​Today’s recipients: Geoffrey Kent and Benjamin Bonenfant
Colorado Shakespeare Festival

John Moore, DCPA Senior Arts Journalist

It’s a rare thing to be watching any live performance and just know that you are witnessing a moment of culmination and ascendancy. Last summer in Boulder, it happened twice.

For blood brothers Geoffrey Kent and Benjamin Bonenfant, the summer of 2015 was a rite of passage. As the evil Iago in Othello and the titular warrior king in Henry V, Kent and Bonenfant came of age before our eyes in breakout, breathtaking performances for the Colorado Shakespeare Festival.

These are no rookies. Kent has been acting, directing and staging fight choreography on stages all over Colorado and throughout the nation for nearly 20 years. In fact, he is tied with Sam Sandoe for the most current consecutive seasons with the Colorado Shakespeare Festival, with 13. Bonenfant is still a pup, and yet he won his first Colorado Theatre Guild Henry Award more than three years ago, and has worked for nearly every major theatre company from his hometown in Colorado Springs to Boulder.

But Kent forged his solid stage rep as a thief, having stolen too many shows to count with his sword and rapier wit – sometimes going so far as to whip a tiny dog out of his – pouch – for a shameless laugh. Bonenfant is the iconic Romeo who has left audiences swooning playing lovers and princes and brooding romantic heroes.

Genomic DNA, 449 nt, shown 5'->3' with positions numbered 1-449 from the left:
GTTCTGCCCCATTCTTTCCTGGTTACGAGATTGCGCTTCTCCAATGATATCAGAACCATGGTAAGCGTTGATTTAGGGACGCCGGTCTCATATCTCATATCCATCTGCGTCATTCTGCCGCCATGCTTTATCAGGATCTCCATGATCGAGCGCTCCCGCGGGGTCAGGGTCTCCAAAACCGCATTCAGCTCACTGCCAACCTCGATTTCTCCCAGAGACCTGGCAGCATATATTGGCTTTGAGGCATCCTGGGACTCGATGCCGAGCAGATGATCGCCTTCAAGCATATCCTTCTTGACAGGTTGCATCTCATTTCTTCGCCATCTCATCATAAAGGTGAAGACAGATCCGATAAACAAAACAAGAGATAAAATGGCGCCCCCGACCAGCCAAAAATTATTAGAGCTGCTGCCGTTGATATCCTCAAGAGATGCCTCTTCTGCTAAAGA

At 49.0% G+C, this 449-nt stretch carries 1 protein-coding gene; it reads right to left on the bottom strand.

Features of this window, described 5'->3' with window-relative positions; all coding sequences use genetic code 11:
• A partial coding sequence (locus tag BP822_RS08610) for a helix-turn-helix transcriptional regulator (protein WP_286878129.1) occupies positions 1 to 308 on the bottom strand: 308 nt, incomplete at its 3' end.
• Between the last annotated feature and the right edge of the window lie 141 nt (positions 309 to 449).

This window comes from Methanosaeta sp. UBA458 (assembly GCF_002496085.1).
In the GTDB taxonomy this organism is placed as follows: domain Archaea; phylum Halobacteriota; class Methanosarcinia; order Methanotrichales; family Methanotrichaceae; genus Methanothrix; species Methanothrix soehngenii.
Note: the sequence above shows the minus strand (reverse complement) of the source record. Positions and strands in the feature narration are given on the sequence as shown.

Then came the summer of 2015, when the two locked step and delivered the kind of transformational performances that have turned them into unequivocal leading men. Bonenfant was cast to play carousing King Henry V, who evolves from rowdy and rebellious teenager into a brilliant military leader who leads his outnumbered men into the breach and emerges with them as the surprise vanquishers in what many historians have come to think of an an unjust war. Bonenfant accepted the contradiction of his calling with a fervor and aplomb that resulted in a performance Westword reviewer Juliet Wittman called magnificent, enthralling and smart. “His Henry is so original, right, tough, supple and intelligent that the role becomes entirely new — and deserving of a place with the major interpretations of the past,” Wittman wrote.

Goodbye Romeo; hello, Henry.

“Playing Henry really launched Benjamin into another sphere of actor,” said his director, Carolyn Howarth. “He’s certainly a leading man now. He is both warrior and king. The truth is, as silly as it may sound, I’d follow him into a breach any day.”

Likewise, casting directors might not have thought of the likable Kent as the type of actor who could plumb the moral bottom-feeding depths the consummate villain Iago requires. But Othello director Lisa Wolpe and Colorado Shakes Artistic Director Timothy Orr smartly recognized that Kent’s most affable qualities are exactly what make a winning Iago only that much more venomous.